Teaching the future leaders of the Philippines

By Alex Cheung
May 3, 2022

When I first arrived in the Philippines in 2016 to begin my Peace Corps service as a teacher, the glimmering ocean was impossible to ignore as I drove around the island. The water was clear, reflecting sunlight from the cloudless sky. I also couldn’t help but notice the plant life and the overwhelming number of coconut, banana, and papaya trees. The island was stunning.

After college in 2013, I did a brief internship with a small Los Angeles-based nonprofit organization focused on increasing awareness about the crisis in North Korea. The following year, I began my career in information technology, but soon realized it wasn’t as satisfying as my experience helping others through the nonprofit. That’s when I knew that I wanted to apply to the Peace Corps.

One of the major barriers to joining the Peace Corps was my parents’ desire for me to stay on track with my career in IT. Volunteering abroad meant taking more than two years off from my career. Then there was the issue of where I would serve. Initially, I was placed in Africa. My parents and I had many phone conversations about my safety because they were not familiar with the region. We eventually settled on a country my parents knew, and my placement officer was able to find a position for me in the Philippines. Over time, my parents also became more accepting of my passion to help others.

Alex Cheung and his parents in the Philippines
Alex Cheung's parents visit him during his Peace Corps service in the Philippines.

Teaching English to middle and high school classes in the Philippines was hard for me at the beginning. I had not taught before, so it was difficult to create lessons. Peace Corps staff provided support and information about academic standards, while fellow Volunteers shared a wealth of experience that helped me create interesting activities for students.

The school principal aimed to improve national test scores at the seventh grade competency level and assigned the project to the English department. I collaborated with the English teachers to create activities, games, stories, and other engaging lessons for the kids. After a year of implementation, we saw a 7-9 percent increase in English test scores across 250 seventh grade students.

Two teachers and I also developed the school’s first computer education curriculum for the high school. The Republic of the Philippines Department of Education granted the school a computer lab that school year. I used my background in IT to help design a program that included the basics of using a computer and accompanying applications. I taught students how to apply spreadsheet formulas, create slide presentations, and use word-processing tools. As the end of my service approached, I introduced the ninth grade class to coding in HTML/CSS, which allowed them to create a mock website for their school.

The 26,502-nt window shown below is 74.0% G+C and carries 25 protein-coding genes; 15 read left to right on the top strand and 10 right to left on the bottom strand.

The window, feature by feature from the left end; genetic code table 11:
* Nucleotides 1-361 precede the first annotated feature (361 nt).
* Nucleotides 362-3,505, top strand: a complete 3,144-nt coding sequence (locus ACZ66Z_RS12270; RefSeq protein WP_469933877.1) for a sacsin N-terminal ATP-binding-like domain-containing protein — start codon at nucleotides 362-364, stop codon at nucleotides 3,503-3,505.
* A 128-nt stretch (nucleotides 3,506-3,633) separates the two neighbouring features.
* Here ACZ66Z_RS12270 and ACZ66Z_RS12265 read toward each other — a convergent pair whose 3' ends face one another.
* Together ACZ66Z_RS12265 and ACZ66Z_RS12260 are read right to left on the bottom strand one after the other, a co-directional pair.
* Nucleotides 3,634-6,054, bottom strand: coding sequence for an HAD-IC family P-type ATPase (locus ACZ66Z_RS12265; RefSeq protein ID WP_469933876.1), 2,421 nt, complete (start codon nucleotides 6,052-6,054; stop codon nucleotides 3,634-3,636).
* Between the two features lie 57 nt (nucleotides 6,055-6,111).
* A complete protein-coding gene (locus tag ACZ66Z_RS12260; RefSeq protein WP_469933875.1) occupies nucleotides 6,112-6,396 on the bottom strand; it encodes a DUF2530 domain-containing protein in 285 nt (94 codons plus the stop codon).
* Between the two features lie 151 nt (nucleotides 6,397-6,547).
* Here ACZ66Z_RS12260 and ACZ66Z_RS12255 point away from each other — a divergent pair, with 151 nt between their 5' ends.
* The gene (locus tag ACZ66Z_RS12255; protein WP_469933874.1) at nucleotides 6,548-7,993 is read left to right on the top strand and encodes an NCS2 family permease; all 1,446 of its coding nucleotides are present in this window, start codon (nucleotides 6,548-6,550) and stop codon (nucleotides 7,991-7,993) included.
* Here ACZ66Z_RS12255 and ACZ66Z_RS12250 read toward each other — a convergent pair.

My students taught me to be patient and to listen. During their breaks or free periods, they often surrounded my desk and asked me questions about video games and questions related to my ethnic background – like if I was sure that I was American. I had to battle the stereotype that all Americans are white with blonde hair and blue eyes. In the U.S., the question would have offended me, but in the Philippines I knew students and colleagues asked because they were genuinely curious or confused.

I explained that people from all over the world immigrate to America, like my father, who arrived in the U.S. from Hong Kong. No matter how often I explained that I was born and raised in America, people insisted that I was from China or somewhere else in Asia. Patiently, I helped them understand that America is filled with people from all over the world, with many identities.

One morning, a student asked me about the University of Denver. I had never talked about this specific university or place, but she shared with me how she loved mountains and how it would be a perfect place for her. I told her that she might be able to study there if she put her mind to it.

I saw possibility in my students’ faces just as I see the possibility in every person I walk by in the States. They are all people who have the power to change the world. We all have the potential to have a great impact, no matter our circumstances.

Alex Cheung looks at the camera

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